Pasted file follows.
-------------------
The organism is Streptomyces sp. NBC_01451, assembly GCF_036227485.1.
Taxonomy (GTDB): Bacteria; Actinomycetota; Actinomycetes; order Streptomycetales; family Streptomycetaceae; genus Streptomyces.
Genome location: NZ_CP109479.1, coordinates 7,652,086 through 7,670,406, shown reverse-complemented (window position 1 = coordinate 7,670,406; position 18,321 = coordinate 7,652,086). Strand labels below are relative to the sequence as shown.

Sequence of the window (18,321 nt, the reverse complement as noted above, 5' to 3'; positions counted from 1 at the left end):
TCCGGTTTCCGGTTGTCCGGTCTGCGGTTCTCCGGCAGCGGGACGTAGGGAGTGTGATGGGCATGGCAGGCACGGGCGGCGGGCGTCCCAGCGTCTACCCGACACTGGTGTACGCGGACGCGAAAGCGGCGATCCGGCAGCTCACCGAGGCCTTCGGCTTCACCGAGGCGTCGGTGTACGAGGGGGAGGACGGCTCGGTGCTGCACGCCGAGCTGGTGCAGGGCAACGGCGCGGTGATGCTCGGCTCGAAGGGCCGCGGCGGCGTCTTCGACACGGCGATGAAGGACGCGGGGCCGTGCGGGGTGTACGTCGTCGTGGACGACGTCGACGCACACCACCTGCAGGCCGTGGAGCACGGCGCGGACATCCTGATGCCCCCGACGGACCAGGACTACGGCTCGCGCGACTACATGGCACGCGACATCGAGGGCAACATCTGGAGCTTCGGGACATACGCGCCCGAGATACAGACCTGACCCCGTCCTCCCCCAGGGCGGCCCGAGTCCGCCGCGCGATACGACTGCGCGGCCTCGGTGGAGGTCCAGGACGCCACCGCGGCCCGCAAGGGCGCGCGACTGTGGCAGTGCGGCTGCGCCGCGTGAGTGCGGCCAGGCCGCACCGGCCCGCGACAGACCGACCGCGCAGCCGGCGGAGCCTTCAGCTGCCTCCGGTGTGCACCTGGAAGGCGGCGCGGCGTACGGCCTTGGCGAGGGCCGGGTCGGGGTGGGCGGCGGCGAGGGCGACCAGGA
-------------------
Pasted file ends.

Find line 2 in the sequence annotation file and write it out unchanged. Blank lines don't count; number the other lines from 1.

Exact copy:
Taxonomy (GTDB): Bacteria; Actinomycetota; Actinomycetes; order Streptomycetales; family Streptomycetaceae; genus Streptomyces.